What may prove to be a critically important legal decision has just been made in Texas, effectively dismantling some patents owned by a company called Eolas. This firm is a non-producing entity built around the IP of Michael Doyle, and it’s been labeled a patent troll, thanks to its attempts to gain money from standard web technologies.
What kind of patents does Eolas own? “Interactive” features of the web, which is a broad term that can cover all kinds of web interactions, including playing a video online or allowing shoppers to look at their potential purchases.
Eolas is said to have reached deals with Apple, Google, Yahoo, Amazon, Adobe, eBay, and many other big names in modern web technology over the years. The actual amount extracted in licensing fees and court settlements is not known, but by the time the patents were challenged in court in 2012, the figure sought by Eolas is assumed to have been up to $1 billion. A jury found in favor of the case defendants (Yahoo, Amazon, and others) and Eolas appealed the decision at length, but three judges have now affirmed the jury’s decision. This may be the end of the Eolas patents.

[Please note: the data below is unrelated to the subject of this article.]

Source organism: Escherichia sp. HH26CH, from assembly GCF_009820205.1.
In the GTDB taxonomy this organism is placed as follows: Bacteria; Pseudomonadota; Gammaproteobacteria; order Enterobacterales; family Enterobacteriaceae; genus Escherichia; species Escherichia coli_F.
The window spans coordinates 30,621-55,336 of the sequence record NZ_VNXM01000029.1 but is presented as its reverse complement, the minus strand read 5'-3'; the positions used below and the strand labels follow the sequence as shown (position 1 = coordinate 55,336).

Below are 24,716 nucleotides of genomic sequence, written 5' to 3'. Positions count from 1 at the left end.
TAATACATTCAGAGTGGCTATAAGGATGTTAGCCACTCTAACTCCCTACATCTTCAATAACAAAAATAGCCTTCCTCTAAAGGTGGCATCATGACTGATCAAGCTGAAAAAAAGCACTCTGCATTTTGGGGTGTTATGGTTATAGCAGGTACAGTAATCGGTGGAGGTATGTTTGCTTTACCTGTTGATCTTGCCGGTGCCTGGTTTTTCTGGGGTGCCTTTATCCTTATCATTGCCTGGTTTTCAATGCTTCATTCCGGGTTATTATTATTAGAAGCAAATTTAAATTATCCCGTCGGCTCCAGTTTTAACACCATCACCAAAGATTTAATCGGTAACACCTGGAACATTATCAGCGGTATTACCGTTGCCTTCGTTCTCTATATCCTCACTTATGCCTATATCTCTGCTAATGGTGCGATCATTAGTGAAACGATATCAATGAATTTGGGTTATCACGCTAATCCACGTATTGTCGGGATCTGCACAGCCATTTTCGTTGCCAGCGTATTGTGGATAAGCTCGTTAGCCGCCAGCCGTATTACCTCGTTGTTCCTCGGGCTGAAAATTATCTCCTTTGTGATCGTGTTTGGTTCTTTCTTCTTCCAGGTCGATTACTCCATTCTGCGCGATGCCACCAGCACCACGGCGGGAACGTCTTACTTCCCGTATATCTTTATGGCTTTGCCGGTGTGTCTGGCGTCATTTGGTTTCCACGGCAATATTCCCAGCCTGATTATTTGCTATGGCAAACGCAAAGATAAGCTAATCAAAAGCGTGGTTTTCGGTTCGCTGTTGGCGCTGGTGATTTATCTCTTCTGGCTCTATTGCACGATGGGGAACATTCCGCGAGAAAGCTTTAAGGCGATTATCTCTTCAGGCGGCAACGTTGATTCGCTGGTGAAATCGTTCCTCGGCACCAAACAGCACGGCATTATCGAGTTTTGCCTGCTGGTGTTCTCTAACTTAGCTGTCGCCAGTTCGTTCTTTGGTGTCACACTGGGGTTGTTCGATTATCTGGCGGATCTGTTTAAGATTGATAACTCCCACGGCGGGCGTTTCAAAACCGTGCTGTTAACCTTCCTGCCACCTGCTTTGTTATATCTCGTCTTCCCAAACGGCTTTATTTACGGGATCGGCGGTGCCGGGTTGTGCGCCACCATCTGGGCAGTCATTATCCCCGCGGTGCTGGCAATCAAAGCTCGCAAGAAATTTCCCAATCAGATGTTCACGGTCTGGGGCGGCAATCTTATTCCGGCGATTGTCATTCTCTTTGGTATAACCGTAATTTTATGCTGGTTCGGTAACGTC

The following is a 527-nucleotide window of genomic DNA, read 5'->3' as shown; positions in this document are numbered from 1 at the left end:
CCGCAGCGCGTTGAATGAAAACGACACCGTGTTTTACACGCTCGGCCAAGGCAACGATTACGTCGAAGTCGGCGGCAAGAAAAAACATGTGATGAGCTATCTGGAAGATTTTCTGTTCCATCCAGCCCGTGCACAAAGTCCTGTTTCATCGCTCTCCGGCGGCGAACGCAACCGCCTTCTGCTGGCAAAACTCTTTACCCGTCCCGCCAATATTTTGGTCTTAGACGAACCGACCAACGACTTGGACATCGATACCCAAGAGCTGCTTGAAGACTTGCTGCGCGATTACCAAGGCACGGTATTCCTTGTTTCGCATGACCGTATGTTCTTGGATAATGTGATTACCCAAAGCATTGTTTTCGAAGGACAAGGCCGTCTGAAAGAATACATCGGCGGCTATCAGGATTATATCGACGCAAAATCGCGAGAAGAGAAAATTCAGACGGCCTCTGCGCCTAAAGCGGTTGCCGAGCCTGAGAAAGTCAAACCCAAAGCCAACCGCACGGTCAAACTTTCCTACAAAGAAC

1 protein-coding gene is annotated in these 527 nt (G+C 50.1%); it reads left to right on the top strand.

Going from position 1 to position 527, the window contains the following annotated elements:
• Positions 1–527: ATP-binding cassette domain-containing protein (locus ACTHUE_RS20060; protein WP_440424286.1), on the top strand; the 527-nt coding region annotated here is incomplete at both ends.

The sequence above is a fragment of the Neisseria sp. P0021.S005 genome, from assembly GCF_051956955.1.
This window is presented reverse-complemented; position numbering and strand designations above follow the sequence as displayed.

Patent trolling, which acts as a de facto tax on many modern innovations, is increasingly perceived as a threat to the U.S. economy, and in recent years entrepreneurs have pressured Congress to act on the matter. Recently the president outlined his plan to reform some aspects of the patent system to stamp out trolling and prevent the filing of spurious or abusive patents that could lead to trolling.